147. Francesco Sindico, Reader in International Environmental Law, University of Strathclyde Law School, Glasgow, UK
  148. Francisco Soberon, Director Fundador, Asociacion Pro Derechos Humanos (APRODEH), Lima, Peru
  149. Angeles Solanes-Corella, Professor of Law, Human Rights Institute, University of Valencia, Spain
  150. Mihira Sood, Human Rights Lawyer, Supreme Court of India, India
  151. Marta Sosa Navarro, Lawyer and International Criminal Law researcher, PhD in International Criminal Law, Universidad Carlos III de Madrid, Spain
  152. Pamela Spees, Senior Staff Attorney, Centre for Constitutional Rights, New York, USA
  153. Euan Sutherland, CB, Barrister and Parliamentary Draftsman, London, UK
  154. Patrice Tacita, Lawyer, Member of LKP, Guadeloupe
  155. Dennis Töllborg, Professor in Legal Science, STIAS Fellow, University of Gothenburg, Sweden
  156. Seline Trevisanut, Assistant Professor in International Law, University of Utrecht, The Netherlands.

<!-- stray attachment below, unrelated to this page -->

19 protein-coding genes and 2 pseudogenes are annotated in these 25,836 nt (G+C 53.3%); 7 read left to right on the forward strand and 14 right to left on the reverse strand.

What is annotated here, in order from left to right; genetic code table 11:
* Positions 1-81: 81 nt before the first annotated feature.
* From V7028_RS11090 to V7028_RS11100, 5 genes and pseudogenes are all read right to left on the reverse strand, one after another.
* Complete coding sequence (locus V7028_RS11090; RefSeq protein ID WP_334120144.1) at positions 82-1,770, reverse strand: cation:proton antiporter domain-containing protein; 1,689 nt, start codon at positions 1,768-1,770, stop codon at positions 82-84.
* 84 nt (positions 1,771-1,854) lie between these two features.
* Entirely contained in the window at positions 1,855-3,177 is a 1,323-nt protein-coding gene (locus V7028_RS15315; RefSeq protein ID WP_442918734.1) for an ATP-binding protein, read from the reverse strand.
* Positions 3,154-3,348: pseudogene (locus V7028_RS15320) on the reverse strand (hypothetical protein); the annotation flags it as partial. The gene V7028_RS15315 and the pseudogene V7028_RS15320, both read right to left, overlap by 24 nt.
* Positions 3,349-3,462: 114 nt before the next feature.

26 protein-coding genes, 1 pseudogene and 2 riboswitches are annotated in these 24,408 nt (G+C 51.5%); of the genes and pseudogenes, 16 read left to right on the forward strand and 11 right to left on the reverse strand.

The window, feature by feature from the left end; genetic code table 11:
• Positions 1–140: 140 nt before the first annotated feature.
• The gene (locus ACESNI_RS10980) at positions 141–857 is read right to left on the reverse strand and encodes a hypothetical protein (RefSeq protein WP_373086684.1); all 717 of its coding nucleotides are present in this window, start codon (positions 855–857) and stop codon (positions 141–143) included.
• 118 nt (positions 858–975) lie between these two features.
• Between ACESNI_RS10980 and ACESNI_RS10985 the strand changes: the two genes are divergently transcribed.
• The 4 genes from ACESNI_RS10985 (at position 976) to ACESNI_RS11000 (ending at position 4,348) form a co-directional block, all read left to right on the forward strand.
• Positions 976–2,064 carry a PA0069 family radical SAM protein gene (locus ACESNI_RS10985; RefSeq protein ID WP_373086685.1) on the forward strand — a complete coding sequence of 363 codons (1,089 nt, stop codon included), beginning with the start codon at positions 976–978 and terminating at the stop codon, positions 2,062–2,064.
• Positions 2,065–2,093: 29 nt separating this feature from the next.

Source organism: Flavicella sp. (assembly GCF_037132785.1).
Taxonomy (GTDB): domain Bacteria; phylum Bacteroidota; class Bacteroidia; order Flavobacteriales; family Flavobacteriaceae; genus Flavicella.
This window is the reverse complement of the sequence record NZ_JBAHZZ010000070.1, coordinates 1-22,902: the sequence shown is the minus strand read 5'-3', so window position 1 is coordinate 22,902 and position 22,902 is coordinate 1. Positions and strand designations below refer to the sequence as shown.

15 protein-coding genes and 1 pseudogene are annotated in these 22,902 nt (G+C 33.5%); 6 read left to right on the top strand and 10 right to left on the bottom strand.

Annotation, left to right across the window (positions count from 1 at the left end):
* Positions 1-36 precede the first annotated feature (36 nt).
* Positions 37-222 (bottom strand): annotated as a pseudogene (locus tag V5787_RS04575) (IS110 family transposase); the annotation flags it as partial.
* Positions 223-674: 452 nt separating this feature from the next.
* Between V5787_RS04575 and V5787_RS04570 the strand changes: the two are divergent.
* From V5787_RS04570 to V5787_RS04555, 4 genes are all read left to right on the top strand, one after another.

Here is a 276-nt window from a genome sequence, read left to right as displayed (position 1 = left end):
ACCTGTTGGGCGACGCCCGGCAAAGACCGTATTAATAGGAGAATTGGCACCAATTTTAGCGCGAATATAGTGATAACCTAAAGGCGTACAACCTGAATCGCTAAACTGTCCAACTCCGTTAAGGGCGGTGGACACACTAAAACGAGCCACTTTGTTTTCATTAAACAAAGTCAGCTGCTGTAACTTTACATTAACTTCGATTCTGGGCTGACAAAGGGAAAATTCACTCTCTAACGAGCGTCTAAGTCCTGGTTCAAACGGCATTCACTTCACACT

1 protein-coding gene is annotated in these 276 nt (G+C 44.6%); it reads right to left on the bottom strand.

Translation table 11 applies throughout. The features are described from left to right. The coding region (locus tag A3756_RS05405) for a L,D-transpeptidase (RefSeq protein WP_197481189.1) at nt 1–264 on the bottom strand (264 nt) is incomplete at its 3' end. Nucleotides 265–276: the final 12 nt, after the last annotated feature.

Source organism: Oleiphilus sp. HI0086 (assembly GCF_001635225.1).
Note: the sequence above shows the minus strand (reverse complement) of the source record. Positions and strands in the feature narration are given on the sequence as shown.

157. Maïa Trujillo, Senior Programme Officer for International Law and Human Rights, The Hague, The Netherlands
  158. Lydia Vicente-Márquez, Executive Director, Rights International Spain
  159. Luisa Vierucci, Lecturer in International Law, university of Florence, Italy
  160. Gianluca Vitale,  Lawyer, Legal Team Italia, Italy
  161. Daniela Vitiello, PhD, International Law and EU Law, University La Sapienza, Rome, Italy
  162. Benjamin Vogel, Senior Researcher, Max Planck Institute for Foreign and International Criminal Law, Freiburg i. Br., Germany
  163. B.J. Walker, Professor, University of Victoria, Canada, and PUC-Rio de Janeiro, Brazil
  164. Burns H Weston, Bessie Dutton Murray Distinguished Professor of Law Emeritus and Senior Scholar, UI Center for Human Rights, The University of Iowa, USA
  165. Laura Westra, PhD, University of Windsor, Canada – International Law
    University Bicocca, Milan, Italy